The Civil War finally freed the slaves but in turn led to a bonanza of further war crimes and savage acts of torture by both the South and the North — most notoriously at the Confederate prison camp at Andersonville in Georgia, where Union POWs lived in holes they’d scraped out of the earth themselves, without enough food, in squalid conditions, trying not to be shot by guards; of the 45,000 to pass through the camp, 13,000 died. A rallying cry during the war, Andersonville’s atrocities were subsequently more or less forgotten by a nation trying to heal. “Apparently unable to reconcile the violence of the conflict with American innocence,” argues Brundage, “Americans instead practiced selective amnesia and consigned wartime torture and atrocities to the silence of the past.”
This refusal to look starkly at the face of torture in the American military was folly, as the atrocities at the village of My Lai 110 years later would show. The Vietnam War would reveal not only how little we had progressed as a nation, but also that the military chain of command seemed designed to allow everyone at every level to abdicate responsibility. Days after Lt. William Calley was convicted of murder for his role in My Lai, Reinhold Niebuhr commented: “This is the moment of truth when we realize we are not a virtuous nation.”
Brundage’s book does more than just affirm Niebuhr’s statement; it answers how we deceive ourselves into thinking we are a virtuous nation. Defining both “civilization” and “barbarism” is fundamentally a linguistic question, in which terms and definitions are massaged to fit an innate belief that “we” are civilized and “they” are barbarians. The use of the word “torture” is part and parcel of this operation: Torture, Brundage makes clear, is less a neutral term describing a set of violent actions than it is a fluid and adaptable recrimination used to label someone else’s violent actions, which by contrast then elevate our own society and its violent actions into the realm of the “civilized.”
Brundage’s title may seem broad, but it is exceedingly specific: The process by which torture is rendered invisible by euphemism and erasure, bolstering a myth that this country is “civilized,” is an enduring American tradition. The work of American torture has always been twofold: not just the violence itself, but the complex legal and rhetorical strategies that obfuscate it away to maintain a myth of America as a civilized place without cruel and unusual punishment.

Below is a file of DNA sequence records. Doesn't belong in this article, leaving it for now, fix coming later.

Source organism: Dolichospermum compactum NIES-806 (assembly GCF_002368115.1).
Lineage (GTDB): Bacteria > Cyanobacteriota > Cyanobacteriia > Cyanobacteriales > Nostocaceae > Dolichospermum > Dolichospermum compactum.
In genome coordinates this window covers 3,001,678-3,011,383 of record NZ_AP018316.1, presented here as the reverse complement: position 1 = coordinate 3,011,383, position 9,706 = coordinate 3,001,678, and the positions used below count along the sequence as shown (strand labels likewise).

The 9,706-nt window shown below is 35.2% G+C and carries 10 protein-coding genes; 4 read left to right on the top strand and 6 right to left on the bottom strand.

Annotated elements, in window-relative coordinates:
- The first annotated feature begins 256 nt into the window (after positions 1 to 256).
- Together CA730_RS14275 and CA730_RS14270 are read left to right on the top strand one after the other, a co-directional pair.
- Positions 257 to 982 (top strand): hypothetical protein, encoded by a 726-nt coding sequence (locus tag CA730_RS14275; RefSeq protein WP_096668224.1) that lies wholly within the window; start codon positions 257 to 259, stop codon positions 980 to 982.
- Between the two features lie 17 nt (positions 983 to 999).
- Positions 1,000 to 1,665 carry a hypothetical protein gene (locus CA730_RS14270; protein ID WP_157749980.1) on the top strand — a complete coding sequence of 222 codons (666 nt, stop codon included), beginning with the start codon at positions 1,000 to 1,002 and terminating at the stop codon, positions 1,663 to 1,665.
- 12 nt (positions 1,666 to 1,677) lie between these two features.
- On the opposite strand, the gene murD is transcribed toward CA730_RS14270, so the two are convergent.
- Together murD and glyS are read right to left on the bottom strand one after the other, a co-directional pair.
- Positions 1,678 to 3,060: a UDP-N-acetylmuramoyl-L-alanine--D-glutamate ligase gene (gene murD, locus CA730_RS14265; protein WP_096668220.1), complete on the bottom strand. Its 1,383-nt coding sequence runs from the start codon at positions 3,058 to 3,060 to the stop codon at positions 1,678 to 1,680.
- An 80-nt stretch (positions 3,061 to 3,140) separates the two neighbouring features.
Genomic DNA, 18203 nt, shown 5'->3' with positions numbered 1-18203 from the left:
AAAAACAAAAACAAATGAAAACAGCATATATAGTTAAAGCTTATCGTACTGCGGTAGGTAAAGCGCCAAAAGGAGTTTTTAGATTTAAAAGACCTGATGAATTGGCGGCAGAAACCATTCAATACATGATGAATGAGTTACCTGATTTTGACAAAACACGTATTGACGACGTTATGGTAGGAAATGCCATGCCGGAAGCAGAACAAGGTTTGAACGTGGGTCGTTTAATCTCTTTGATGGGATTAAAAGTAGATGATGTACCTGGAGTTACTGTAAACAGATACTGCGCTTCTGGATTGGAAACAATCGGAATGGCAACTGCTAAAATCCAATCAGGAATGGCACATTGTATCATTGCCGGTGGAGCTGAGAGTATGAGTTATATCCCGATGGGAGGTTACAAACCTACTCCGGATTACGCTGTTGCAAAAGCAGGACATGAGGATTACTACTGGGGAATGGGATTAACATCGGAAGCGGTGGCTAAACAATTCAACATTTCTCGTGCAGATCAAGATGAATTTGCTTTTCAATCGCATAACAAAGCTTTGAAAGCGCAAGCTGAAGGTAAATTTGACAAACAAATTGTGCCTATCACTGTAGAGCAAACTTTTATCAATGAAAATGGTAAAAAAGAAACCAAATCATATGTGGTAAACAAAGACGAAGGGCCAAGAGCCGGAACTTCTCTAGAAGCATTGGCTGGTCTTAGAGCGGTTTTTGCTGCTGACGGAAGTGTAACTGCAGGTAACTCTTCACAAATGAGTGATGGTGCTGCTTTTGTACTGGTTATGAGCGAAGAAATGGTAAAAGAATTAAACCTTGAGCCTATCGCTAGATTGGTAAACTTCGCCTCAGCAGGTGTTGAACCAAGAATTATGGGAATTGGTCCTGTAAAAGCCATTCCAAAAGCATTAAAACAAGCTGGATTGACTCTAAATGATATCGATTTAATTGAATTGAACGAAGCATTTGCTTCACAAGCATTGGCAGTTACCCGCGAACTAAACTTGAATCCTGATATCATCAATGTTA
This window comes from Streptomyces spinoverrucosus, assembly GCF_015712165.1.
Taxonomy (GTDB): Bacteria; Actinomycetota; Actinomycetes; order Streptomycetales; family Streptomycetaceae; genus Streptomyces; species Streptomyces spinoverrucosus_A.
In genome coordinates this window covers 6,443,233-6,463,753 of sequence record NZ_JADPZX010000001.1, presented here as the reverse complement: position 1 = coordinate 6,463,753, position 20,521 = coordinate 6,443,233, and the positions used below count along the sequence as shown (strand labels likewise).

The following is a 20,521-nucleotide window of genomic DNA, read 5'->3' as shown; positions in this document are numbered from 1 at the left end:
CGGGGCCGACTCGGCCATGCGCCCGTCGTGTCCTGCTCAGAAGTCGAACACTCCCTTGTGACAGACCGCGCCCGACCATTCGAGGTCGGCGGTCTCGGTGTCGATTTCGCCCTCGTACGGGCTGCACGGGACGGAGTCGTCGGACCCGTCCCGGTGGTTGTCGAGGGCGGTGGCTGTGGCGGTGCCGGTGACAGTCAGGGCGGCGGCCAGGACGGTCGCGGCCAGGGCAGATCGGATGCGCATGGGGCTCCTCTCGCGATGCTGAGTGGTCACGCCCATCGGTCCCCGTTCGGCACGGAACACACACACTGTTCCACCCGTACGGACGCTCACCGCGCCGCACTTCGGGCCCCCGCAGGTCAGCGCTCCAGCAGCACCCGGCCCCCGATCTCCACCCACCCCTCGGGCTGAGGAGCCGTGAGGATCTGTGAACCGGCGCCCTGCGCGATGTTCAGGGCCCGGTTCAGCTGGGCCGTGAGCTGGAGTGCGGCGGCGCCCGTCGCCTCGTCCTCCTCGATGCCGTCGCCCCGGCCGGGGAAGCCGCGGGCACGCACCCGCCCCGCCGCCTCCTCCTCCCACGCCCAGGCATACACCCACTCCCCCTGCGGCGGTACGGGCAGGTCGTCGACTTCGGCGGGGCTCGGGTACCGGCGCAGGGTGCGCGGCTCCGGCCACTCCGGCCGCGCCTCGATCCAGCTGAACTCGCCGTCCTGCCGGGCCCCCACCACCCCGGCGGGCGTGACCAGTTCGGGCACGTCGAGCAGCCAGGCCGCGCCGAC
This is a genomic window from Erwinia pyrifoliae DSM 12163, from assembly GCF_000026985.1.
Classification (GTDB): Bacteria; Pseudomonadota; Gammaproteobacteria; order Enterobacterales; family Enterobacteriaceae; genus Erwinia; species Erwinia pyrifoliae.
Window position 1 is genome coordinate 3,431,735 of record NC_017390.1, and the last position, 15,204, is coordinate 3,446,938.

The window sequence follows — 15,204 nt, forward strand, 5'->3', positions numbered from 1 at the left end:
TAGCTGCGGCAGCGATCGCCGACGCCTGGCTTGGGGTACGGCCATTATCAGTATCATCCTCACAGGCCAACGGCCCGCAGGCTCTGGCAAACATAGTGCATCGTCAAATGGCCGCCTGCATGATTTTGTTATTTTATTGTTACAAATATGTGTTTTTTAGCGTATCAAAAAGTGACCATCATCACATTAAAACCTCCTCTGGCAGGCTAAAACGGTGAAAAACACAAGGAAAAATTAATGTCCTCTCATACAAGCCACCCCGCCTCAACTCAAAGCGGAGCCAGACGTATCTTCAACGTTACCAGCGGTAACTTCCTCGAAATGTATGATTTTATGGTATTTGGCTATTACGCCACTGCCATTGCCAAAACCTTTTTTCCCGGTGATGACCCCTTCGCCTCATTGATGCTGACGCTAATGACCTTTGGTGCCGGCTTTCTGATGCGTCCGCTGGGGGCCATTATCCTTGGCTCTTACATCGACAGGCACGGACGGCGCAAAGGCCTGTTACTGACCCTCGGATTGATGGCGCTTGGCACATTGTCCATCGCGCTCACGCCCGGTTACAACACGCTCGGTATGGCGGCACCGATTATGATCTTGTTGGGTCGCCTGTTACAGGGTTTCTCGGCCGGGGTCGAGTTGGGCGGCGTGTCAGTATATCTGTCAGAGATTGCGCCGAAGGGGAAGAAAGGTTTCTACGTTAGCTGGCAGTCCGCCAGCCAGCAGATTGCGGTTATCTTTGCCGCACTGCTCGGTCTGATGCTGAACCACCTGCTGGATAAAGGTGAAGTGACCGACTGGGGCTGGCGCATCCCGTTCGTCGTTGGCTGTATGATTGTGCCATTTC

In the case of Bush’s War on Terror, it’s clear now that there were two separate, parallel wars: one that involved violence done to actual physical bodies, and one that happened on a linguistic level. The euphemisms “enhanced interrogation” and “enemy combatant” did far more harm than any specific torture technique employed by the Bush administration, since they, like the North Carolina Supreme Court’s decision over a century earlier, put some human beings outside the reach of fundamental human rights laws, giving torturers carte blanche to do whatever they wanted.
For those who remember the Bush wars, the enhanced interrogation section of “Civilizing Torture,” will feel familiar, but Brundage’s point is to contextualize the self-serving arguments around enhanced interrogation into a longer history of colonial, settler, military and police torture. Abu Ghraib was by no means an outlier.
The mistake, Brundage suggests, is in thinking that simply calling one’s community or state “civilized” means that its inhabitants will intrinsically reject torture. In fact, it seems to be the opposite: Once a group embraces the idea that it is civilized, it will set to work devising linguistic euphemisms and developing historical amnesia — all to ignore the very real history of torture in its midst.
Dickey’s most recent book is “Ghostland: An American History in Haunted Places.”
W. Fitzhugh Brundage
Belknap Press: 416 pp., $35